Tuesday 20 February 2018

Pensioner first in world to get bionic eye to cure blindness

Pensioner Raymond Flynn with the equipment
Pensioner Raymond Flynn with the equipment

Sarah Knapton in London

A British pensioner has become the first person in the world to be fitted with a bionic eye to fix the most common form of blindness in an operation which offers hope to hundreds of thousands of people.

Ray Flynn (80) has been unable to recognise faces since he developed Age Related Macular Degeneration (AMD) eight years ago.

But in June he was fitted with an electrical implant that sends a video feed to the undamaged cells in his retina from a tiny camera attached to his glasses, effectively restoring his sight.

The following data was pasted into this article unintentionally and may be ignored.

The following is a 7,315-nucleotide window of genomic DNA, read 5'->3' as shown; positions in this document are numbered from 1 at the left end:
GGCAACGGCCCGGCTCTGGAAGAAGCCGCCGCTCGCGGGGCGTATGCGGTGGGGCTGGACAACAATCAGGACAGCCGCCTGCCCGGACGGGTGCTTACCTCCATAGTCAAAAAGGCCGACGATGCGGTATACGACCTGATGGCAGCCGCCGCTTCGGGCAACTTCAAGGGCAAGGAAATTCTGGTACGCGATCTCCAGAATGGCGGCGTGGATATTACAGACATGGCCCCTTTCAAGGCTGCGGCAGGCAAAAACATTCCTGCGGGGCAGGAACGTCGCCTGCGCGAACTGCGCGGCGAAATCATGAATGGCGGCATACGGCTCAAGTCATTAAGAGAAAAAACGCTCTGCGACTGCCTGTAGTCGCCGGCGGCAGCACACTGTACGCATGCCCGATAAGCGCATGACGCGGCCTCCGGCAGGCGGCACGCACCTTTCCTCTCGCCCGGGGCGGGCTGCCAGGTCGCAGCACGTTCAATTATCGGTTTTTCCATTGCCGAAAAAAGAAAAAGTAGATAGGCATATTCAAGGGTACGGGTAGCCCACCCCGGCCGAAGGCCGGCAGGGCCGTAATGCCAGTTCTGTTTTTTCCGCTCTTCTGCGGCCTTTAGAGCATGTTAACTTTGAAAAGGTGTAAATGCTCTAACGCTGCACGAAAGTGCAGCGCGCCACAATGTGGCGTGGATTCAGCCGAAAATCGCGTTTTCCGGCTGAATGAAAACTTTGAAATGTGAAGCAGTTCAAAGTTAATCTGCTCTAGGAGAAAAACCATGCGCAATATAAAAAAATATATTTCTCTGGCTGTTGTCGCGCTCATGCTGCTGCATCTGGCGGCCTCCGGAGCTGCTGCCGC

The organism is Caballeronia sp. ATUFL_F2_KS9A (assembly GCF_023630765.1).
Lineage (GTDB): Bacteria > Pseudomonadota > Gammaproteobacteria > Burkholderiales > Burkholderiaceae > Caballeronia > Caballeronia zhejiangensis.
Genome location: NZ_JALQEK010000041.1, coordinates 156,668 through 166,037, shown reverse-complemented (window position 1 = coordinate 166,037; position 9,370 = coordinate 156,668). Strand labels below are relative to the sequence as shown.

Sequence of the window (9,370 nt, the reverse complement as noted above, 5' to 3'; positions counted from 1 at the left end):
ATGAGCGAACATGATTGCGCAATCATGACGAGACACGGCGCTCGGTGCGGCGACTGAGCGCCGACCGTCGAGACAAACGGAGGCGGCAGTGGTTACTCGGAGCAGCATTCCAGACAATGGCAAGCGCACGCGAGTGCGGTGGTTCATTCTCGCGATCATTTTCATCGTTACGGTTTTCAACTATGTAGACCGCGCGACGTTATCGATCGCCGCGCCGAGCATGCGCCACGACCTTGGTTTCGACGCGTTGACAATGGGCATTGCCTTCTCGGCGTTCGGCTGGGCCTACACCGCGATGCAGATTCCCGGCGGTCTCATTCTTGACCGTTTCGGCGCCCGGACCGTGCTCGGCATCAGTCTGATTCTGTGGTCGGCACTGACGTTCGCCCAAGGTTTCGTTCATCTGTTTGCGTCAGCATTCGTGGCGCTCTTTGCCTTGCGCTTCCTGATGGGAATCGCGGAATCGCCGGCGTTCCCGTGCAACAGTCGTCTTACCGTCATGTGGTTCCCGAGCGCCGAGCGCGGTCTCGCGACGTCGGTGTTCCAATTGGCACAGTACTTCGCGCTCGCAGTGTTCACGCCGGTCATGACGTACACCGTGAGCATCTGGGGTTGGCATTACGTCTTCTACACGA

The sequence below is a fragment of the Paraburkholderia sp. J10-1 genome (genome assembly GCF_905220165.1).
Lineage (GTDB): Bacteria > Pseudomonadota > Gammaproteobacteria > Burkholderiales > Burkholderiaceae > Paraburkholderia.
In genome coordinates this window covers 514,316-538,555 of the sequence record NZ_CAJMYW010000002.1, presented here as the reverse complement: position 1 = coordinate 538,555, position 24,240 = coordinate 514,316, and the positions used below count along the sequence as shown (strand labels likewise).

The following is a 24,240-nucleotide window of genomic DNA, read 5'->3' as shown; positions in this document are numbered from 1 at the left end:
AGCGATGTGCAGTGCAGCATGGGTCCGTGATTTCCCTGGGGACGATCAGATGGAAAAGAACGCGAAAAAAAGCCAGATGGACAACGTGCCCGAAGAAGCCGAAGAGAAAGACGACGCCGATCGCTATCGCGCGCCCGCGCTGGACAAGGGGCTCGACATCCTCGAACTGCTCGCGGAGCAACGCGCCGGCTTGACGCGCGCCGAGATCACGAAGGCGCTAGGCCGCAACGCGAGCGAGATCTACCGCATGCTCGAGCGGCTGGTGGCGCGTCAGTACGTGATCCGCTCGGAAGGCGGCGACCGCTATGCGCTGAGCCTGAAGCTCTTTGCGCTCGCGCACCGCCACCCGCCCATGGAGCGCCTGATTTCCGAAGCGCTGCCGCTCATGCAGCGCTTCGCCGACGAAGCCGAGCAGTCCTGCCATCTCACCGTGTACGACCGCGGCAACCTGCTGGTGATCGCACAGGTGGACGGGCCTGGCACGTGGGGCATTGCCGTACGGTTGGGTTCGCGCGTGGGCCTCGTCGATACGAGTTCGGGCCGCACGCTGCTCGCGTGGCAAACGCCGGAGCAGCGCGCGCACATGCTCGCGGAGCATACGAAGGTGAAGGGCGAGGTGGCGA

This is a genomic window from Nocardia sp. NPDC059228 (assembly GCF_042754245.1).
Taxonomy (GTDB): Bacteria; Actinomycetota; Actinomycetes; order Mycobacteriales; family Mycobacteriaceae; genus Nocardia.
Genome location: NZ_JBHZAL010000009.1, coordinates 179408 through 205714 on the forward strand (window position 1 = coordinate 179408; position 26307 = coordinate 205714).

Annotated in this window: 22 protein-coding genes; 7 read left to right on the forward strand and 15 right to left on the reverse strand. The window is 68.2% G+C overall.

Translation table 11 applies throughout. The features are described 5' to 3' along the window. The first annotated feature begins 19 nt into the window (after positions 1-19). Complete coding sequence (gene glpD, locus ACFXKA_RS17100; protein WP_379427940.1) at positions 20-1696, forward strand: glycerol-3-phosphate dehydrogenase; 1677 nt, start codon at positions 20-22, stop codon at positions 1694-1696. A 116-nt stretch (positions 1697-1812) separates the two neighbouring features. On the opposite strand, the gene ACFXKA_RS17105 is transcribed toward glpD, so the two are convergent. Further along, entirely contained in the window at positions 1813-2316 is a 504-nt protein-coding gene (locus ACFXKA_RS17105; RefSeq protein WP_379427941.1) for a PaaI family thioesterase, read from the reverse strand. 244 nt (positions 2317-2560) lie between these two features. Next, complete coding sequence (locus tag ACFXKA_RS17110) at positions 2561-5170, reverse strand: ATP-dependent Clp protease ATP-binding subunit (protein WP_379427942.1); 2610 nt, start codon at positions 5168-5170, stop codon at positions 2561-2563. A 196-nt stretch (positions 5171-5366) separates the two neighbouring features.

The development marks a breakthrough for advanced dry AMD, an illness which affects the sight of about 500,000 people in the UK and for which there is currently no treatment.

Although doctors are looking for more test subjects, the bionic eye could eventually be available for NHS patients following the breakthrough by scientists at Manchester University.

Advanced dry AMD is the biggest cause of sight loss, with sufferers losing their ability to see in the centre of their field of vision, making it difficult to read and recognise faces.

The bionic eye has already been used successfully for people suffering the condition retinitis pigmentosa, but had not been adapted to treat AMD.

Its success means Mr Flynn can not only recognise the faces of his family and watch television in more detail, but while wearing the special video glasses he can even see with his eyes shut.

He is the first person in the world to have both artificial and natural vision combined. (© Daily Telegraph, London)


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